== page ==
FACT SHEET: USDA Support for Food Banks and the Emergency Food System
Emergency food providers are vital partners in USDA’s efforts to promote food and nutrition security. USDA continues to invest in the emergency food system, which includes organizations such as food banks, soup kitchens, food pantries, and more, to support communities and ensure families can keep healthy food on the table. Investments focus on additional food purchases, improving infrastructure, supporting health and nutrition, bolstering local food systems, and promoting access and equity to continue to drive toward a stronger tomorrow.
USDA’s support in fiscal year 2023 (October 2022 – September 2023) includes:
- Nearly $550 million in base funding for The Emergency Food Assistance Program, (TEFAP), including $445.5 million in food funding and $92 million in administrative funding to support states in distributing food through organizations like food banks. The food funding is an increase of $46 million over fiscal year 2022 because of the statutory annual adjustment to account for the cost of food based on the Thrifty Food Plan.
- Nearly $2 billion to support additional food purchases for distribution to emergency food organizations funded by USDA's Commodity Credit Corporation. USDA provided nearly $1 billion in September 2022, and announced an additional $1 billion in June 2023 to support purchases in the current and future fiscal years.
- A second round of nearly $60 million in TEFAP Reach & Resiliency Grants to help expand the reach of the emergency food system in underserved areas including remote, rural, tribal, low-income, or low food access communities. State agencies and local emergency feeding organizations are using the funds to implement unique, creative solutions to address program gaps and best serve their communities’ specific needs. The $60 million in round two funding is in addition to the $40 million distributed in fiscal year 2022.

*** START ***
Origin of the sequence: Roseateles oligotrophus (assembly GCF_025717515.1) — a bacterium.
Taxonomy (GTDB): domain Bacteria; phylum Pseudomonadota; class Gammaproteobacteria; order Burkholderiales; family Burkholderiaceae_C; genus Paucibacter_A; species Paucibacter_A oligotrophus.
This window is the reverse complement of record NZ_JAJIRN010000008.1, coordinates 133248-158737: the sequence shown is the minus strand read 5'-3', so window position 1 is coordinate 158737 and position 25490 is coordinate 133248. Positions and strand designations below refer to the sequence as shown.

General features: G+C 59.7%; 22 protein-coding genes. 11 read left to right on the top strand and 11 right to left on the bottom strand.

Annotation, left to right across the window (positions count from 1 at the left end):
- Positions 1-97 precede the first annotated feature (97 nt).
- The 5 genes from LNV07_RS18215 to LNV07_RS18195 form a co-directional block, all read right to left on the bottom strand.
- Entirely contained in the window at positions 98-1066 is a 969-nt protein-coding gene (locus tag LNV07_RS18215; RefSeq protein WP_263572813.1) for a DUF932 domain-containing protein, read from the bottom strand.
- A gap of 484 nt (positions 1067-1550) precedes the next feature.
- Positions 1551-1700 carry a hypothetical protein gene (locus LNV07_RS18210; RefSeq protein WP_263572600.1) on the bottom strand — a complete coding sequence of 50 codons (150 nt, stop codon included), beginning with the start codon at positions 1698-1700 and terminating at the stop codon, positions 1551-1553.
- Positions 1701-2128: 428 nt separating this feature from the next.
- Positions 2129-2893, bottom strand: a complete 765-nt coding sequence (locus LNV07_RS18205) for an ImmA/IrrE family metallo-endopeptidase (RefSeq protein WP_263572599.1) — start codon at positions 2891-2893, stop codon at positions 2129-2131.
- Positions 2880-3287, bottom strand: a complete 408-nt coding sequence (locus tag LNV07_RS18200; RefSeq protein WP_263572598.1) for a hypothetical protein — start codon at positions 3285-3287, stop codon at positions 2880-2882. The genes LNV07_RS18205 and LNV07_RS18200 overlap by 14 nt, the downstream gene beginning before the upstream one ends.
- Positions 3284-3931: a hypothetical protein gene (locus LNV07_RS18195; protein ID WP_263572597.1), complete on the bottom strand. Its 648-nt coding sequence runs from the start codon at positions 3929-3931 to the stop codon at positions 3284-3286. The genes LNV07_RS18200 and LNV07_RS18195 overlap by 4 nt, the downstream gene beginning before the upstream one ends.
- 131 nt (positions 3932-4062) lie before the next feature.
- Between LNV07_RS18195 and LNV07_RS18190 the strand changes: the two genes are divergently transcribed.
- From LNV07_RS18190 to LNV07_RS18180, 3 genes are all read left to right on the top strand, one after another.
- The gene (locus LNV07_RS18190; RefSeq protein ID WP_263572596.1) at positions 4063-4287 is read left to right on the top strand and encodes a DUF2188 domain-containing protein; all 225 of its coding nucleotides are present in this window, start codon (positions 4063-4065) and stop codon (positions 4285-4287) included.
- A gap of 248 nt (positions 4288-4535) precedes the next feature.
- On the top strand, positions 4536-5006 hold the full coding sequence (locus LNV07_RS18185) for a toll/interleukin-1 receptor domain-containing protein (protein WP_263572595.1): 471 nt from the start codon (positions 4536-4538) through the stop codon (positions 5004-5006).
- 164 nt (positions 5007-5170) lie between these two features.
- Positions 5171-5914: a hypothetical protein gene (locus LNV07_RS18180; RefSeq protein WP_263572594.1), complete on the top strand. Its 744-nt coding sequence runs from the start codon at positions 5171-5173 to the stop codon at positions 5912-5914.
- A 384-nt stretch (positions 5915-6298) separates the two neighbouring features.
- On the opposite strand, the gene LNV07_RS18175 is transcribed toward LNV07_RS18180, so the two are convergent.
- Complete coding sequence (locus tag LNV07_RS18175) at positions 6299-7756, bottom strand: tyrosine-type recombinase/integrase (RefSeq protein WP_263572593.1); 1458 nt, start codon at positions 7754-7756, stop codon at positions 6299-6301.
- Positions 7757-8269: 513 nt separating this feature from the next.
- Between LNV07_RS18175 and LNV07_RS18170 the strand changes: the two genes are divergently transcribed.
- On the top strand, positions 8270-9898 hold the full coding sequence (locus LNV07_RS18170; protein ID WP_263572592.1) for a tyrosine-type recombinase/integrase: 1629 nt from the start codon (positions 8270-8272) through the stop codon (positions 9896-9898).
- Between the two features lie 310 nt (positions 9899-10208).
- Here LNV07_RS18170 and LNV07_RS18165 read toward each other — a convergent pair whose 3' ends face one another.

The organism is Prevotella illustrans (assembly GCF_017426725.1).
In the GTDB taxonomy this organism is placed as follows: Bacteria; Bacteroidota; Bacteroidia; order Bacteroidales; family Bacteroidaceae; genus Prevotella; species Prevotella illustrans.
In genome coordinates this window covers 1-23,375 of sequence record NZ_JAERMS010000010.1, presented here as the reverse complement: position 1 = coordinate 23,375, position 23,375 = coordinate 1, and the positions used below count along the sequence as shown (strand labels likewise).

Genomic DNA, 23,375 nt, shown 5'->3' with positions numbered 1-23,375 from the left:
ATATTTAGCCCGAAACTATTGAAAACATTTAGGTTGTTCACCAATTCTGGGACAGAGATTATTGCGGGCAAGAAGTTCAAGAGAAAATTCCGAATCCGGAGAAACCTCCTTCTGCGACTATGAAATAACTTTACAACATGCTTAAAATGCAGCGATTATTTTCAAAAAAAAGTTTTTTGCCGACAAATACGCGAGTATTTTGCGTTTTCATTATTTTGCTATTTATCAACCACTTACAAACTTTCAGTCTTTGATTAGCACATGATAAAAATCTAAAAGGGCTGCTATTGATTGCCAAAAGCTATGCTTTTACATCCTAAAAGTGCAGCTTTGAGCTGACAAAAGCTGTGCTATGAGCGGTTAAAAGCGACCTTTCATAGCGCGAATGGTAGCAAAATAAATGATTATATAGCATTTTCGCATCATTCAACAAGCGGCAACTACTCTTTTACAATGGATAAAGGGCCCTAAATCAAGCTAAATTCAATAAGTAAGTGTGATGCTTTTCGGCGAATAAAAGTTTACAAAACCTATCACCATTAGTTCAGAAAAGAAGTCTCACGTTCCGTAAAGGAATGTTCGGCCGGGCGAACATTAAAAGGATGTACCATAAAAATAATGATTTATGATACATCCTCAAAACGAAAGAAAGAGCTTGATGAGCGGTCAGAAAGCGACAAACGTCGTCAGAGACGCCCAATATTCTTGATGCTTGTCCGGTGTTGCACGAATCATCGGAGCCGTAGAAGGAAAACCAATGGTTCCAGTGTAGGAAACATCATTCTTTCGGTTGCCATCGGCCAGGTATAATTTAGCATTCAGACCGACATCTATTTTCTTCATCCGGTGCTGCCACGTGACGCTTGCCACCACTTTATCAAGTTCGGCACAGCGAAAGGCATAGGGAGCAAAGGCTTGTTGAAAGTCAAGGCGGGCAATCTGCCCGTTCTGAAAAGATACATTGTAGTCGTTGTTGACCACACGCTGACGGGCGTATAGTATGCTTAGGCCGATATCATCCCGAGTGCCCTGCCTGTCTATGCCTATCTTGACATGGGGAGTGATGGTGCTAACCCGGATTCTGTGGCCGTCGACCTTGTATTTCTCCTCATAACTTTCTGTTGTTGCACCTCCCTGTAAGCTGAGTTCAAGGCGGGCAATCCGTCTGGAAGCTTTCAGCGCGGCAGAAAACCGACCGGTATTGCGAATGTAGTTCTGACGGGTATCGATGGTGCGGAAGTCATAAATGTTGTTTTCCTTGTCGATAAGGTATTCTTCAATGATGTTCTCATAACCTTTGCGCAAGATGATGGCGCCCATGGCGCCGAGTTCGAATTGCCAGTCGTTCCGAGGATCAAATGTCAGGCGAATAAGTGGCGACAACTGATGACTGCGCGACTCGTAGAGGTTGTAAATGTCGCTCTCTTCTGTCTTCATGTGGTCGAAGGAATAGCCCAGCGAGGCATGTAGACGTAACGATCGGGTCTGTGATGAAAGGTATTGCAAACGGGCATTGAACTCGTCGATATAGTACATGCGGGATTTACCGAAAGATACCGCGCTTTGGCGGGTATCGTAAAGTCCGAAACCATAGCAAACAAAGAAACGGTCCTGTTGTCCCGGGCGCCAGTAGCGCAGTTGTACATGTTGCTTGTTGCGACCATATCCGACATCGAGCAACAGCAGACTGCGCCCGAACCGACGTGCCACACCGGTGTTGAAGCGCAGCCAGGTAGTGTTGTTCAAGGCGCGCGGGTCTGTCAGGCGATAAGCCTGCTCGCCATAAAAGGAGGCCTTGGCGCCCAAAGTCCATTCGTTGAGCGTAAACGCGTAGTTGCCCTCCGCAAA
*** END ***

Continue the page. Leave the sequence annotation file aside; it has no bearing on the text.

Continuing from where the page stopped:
- Nearly $500 million ($471 million) in additional support for first-of-their-kind cooperative agreements to allow states and tribes to directly purchase local foods for distribution through emergency food providers, on top of the $400 million provided in fiscal year 2022. With these funds, USDA is supporting states, territories, and tribes in sourcing local foods for use in emergency nutrition assistance programs.
- Funding for 28 TEFAP Farm to Food Bank Projects totaling nearly $4 million, a continued investment in projects that repurpose privately donated food that would otherwise be wasted for distribution through emergency feeding organizations.
- Continued USDA Foods “bonus buys” throughout the year, made based on market need to support American farmers and distributed through TEFAP – building on the more than $500 million in “bonus buys” made in fiscal year 2022.
This support builds on other assistance provided in fiscal year 2022, including $500 million in supplemental funding for TEFAP provided through the Coronavirus Aid, Relief and the Economic Security Act.
These historic investments represent supplemental support for the nation’s emergency food system totaling billions of dollars. This is in addition to resources from other federal agencies, such as the Department of the Treasury’s Coronavirus Relief Fund, which some states are using to help procure a continuous food supply for food banks and other emergency food providers.
Together, and in close collaboration with our partners in the emergency food system, we are helping to keep communities fed, healthy, and strong.
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